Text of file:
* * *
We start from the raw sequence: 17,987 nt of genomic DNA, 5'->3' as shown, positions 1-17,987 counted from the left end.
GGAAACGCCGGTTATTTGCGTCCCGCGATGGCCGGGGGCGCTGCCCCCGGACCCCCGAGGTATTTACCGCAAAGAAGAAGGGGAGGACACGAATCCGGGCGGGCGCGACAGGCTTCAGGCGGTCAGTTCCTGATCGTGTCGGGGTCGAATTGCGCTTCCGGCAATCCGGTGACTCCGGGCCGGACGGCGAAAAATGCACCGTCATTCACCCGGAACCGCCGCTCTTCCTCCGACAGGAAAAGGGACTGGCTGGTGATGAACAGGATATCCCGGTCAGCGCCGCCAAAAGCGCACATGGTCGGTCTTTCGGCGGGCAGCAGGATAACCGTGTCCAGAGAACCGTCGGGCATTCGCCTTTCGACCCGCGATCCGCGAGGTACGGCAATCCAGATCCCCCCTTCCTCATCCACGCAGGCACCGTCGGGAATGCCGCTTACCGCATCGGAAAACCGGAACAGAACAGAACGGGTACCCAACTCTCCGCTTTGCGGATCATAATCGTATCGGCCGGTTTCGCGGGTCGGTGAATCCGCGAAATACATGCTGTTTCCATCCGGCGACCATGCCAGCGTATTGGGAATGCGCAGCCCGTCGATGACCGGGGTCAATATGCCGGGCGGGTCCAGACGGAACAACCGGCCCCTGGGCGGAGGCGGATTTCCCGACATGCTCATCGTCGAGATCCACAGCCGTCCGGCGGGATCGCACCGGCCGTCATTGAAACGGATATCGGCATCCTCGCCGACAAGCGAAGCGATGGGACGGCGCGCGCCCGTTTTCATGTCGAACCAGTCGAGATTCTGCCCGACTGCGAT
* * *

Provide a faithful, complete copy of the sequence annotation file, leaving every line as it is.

We start from the raw sequence: 17,987 nt of genomic DNA, 5'->3' as shown, positions 1-17,987 counted from the left end.
GGAAACGCCGGTTATTTGCGTCCCGCGATGGCCGGGGGCGCTGCCCCCGGACCCCCGAGGTATTTACCGCAAAGAAGAAGGGGAGGACACGAATCCGGGCGGGCGCGACAGGCTTCAGGCGGTCAGTTCCTGATCGTGTCGGGGTCGAATTGCGCTTCCGGCAATCCGGTGACTCCGGGCCGGACGGCGAAAAATGCACCGTCATTCACCCGGAACCGCCGCTCTTCCTCCGACAGGAAAAGGGACTGGCTGGTGATGAACAGGATATCCCGGTCAGCGCCGCCAAAAGCGCACATGGTCGGTCTTTCGGCGGGCAGCAGGATAACCGTGTCCAGAGAACCGTCGGGCATTCGCCTTTCGACCCGCGATCCGCGAGGTACGGCAATCCAGATCCCCCCTTCCTCATCCACGCAGGCACCGTCGGGAATGCCGCTTACCGCATCGGAAAACCGGAACAGAACAGAACGGGTACCCAACTCTCCGCTTTGCGGATCATAATCGTATCGGCCGGTTTCGCGGGTCGGTGAATCCGCGAAATACATGCTGTTTCCATCCGGCGACCATGCCAGCGTATTGGGAATGCGCAGCCCGTCGATGACCGGGGTCAATATGCCGGGCGGGTCCAGACGGAACAACCGGCCCCTGGGCGGAGGCGGATTTCCCGACATGCTCATCGTCGAGATCCACAGCCGTCCGGCGGGATCGCACCGGCCGTCATTGAAACGGATATCGGCATCCTCGCCGACAAGCGAAGCGATGGGACGGCGCGCGCCCGTTTTCATGTCGAACCAGTCGAGATTCTGCCCGACTGCGAT